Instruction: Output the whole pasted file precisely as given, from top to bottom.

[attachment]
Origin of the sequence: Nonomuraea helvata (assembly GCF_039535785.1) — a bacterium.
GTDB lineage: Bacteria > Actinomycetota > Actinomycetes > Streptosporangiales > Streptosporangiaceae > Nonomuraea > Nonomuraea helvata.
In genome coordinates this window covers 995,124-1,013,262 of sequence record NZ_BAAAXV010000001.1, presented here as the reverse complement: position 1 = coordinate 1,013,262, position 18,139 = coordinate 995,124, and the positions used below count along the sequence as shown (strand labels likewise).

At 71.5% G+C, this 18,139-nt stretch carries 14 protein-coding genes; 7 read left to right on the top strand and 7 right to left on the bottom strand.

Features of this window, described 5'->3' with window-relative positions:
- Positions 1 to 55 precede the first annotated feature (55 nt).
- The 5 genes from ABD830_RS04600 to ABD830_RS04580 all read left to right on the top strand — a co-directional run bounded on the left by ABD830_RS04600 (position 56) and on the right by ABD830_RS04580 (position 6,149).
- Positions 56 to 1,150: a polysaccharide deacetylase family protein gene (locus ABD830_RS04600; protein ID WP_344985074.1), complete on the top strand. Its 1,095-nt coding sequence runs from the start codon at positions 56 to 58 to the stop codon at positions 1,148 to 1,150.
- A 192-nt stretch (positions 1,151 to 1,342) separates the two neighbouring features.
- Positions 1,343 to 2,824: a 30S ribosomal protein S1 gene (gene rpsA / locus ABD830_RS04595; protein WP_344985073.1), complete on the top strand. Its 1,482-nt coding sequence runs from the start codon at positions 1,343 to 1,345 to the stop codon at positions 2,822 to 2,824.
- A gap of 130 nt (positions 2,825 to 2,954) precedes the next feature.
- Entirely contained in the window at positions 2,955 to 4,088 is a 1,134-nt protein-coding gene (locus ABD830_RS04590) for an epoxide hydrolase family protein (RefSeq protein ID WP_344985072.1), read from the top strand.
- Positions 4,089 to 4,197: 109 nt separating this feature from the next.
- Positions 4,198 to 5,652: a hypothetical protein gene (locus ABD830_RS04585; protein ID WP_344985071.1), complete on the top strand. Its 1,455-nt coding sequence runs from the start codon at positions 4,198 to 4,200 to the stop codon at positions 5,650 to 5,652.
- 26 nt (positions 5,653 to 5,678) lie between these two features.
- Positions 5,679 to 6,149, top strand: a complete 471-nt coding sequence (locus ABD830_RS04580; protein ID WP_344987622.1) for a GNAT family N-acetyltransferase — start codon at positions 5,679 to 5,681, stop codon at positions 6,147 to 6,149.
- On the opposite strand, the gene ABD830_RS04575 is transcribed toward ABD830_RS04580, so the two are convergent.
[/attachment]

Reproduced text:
Origin of the sequence: Nonomuraea helvata (assembly GCF_039535785.1) — a bacterium.
GTDB lineage: Bacteria > Actinomycetota > Actinomycetes > Streptosporangiales > Streptosporangiaceae > Nonomuraea > Nonomuraea helvata.
In genome coordinates this window covers 995,124-1,013,262 of sequence record NZ_BAAAXV010000001.1, presented here as the reverse complement: position 1 = coordinate 1,013,262, position 18,139 = coordinate 995,124, and the positions used below count along the sequence as shown (strand labels likewise).

At 71.5% G+C, this 18,139-nt stretch carries 14 protein-coding genes; 7 read left to right on the top strand and 7 right to left on the bottom strand.

Features of this window, described 5'->3' with window-relative positions:
- Positions 1 to 55 precede the first annotated feature (55 nt).
- The 5 genes from ABD830_RS04600 to ABD830_RS04580 all read left to right on the top strand — a co-directional run bounded on the left by ABD830_RS04600 (position 56) and on the right by ABD830_RS04580 (position 6,149).
- Positions 56 to 1,150: a polysaccharide deacetylase family protein gene (locus ABD830_RS04600; protein ID WP_344985074.1), complete on the top strand. Its 1,095-nt coding sequence runs from the start codon at positions 56 to 58 to the stop codon at positions 1,148 to 1,150.
- A 192-nt stretch (positions 1,151 to 1,342) separates the two neighbouring features.
- Positions 1,343 to 2,824: a 30S ribosomal protein S1 gene (gene rpsA / locus ABD830_RS04595; protein WP_344985073.1), complete on the top strand. Its 1,482-nt coding sequence runs from the start codon at positions 1,343 to 1,345 to the stop codon at positions 2,822 to 2,824.
- A gap of 130 nt (positions 2,825 to 2,954) precedes the next feature.
- Entirely contained in the window at positions 2,955 to 4,088 is a 1,134-nt protein-coding gene (locus ABD830_RS04590) for an epoxide hydrolase family protein (RefSeq protein ID WP_344985072.1), read from the top strand.
- Positions 4,089 to 4,197: 109 nt separating this feature from the next.
- Positions 4,198 to 5,652: a hypothetical protein gene (locus ABD830_RS04585; protein ID WP_344985071.1), complete on the top strand. Its 1,455-nt coding sequence runs from the start codon at positions 4,198 to 4,200 to the stop codon at positions 5,650 to 5,652.
- 26 nt (positions 5,653 to 5,678) lie between these two features.
- Positions 5,679 to 6,149, top strand: a complete 471-nt coding sequence (locus ABD830_RS04580; protein ID WP_344987622.1) for a GNAT family N-acetyltransferase — start codon at positions 5,679 to 5,681, stop codon at positions 6,147 to 6,149.
- On the opposite strand, the gene ABD830_RS04575 is transcribed toward ABD830_RS04580, so the two are convergent.